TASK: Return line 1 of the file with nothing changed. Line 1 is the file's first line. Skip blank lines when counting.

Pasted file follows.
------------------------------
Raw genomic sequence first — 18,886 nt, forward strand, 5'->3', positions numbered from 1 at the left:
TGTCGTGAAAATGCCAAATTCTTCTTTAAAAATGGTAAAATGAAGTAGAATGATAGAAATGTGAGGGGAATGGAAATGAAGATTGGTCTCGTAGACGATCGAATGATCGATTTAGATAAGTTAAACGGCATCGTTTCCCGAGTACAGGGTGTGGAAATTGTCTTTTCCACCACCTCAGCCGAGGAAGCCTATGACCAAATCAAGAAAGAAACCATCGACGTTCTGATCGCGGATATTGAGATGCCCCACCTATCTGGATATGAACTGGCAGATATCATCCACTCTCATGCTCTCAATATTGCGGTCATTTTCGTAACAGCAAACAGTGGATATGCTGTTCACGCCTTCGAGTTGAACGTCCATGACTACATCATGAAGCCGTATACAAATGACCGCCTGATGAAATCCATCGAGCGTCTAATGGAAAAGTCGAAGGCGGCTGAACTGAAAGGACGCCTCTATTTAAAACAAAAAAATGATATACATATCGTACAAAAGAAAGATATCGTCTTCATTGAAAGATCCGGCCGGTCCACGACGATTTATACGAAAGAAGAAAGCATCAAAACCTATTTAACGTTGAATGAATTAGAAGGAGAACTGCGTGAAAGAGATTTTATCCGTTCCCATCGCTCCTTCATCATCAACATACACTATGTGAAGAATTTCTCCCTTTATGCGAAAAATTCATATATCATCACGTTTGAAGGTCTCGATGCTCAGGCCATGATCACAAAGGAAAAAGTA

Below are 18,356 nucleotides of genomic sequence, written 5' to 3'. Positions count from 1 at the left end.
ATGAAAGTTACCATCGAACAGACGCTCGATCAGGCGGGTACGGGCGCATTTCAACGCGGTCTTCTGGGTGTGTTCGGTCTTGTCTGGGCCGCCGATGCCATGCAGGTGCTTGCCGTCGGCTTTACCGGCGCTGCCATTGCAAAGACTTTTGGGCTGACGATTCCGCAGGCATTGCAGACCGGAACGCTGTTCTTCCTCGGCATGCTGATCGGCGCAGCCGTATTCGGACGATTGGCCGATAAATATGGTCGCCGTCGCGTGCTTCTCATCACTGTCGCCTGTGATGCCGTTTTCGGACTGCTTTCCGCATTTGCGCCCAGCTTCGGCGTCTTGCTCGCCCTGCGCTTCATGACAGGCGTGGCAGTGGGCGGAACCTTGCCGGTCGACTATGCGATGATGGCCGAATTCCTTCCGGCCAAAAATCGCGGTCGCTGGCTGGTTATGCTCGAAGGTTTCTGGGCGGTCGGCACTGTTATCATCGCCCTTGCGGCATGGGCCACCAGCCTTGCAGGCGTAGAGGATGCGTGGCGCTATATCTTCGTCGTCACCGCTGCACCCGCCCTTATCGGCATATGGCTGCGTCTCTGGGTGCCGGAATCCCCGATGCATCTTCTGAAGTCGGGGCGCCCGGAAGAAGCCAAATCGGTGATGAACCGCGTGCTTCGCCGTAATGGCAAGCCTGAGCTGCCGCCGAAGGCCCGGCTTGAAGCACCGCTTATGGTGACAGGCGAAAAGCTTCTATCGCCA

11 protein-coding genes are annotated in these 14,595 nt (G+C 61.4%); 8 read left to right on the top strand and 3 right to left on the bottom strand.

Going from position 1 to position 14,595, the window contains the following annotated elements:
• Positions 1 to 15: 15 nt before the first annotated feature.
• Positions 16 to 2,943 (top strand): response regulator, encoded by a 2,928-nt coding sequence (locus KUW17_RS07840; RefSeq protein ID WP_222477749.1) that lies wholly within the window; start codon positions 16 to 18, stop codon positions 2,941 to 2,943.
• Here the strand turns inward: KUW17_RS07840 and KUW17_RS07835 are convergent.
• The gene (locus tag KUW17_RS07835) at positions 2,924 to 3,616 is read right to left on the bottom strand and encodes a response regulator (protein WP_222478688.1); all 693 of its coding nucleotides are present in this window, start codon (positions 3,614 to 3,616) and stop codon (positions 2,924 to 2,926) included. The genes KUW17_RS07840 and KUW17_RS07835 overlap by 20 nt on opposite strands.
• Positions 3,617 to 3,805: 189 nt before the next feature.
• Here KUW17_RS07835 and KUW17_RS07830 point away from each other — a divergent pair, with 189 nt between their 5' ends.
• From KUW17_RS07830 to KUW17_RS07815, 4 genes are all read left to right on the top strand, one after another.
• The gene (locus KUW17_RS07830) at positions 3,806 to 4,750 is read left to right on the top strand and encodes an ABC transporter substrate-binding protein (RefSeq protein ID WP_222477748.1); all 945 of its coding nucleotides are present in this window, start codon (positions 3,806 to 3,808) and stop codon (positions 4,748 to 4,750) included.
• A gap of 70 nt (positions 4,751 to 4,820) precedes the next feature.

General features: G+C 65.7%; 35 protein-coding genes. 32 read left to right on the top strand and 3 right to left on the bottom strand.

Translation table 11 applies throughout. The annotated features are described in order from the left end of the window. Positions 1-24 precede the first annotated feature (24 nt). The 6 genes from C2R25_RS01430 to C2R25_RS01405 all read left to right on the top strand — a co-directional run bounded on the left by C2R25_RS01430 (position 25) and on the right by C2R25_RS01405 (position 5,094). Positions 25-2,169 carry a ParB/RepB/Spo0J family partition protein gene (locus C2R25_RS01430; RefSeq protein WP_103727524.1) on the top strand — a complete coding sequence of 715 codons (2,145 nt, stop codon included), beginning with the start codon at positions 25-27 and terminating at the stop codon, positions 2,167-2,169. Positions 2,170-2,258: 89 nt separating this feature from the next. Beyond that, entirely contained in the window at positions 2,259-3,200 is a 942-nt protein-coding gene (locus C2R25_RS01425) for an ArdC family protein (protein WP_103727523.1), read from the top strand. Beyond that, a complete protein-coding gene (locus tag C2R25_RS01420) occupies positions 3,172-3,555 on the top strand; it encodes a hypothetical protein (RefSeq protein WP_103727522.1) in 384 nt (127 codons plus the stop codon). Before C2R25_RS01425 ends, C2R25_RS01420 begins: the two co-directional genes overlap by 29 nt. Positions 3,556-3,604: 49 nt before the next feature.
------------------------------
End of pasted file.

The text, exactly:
Raw genomic sequence first — 18,886 nt, forward strand, 5'->3', positions numbered from 1 at the left: